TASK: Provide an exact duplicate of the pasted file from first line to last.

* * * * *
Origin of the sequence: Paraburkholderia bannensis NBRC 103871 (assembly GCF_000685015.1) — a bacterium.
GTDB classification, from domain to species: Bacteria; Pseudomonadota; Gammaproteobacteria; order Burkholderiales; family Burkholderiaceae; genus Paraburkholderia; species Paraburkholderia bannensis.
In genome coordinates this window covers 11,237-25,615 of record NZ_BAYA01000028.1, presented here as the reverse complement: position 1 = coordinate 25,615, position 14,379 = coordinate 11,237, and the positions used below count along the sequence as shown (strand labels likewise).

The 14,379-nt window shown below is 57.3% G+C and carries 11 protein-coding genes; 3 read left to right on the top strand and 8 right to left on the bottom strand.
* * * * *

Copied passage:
Origin of the sequence: Paraburkholderia bannensis NBRC 103871 (assembly GCF_000685015.1) — a bacterium.
GTDB classification, from domain to species: Bacteria; Pseudomonadota; Gammaproteobacteria; order Burkholderiales; family Burkholderiaceae; genus Paraburkholderia; species Paraburkholderia bannensis.
In genome coordinates this window covers 11,237-25,615 of record NZ_BAYA01000028.1, presented here as the reverse complement: position 1 = coordinate 25,615, position 14,379 = coordinate 11,237, and the positions used below count along the sequence as shown (strand labels likewise).

The 14,379-nt window shown below is 57.3% G+C and carries 11 protein-coding genes; 3 read left to right on the top strand and 8 right to left on the bottom strand.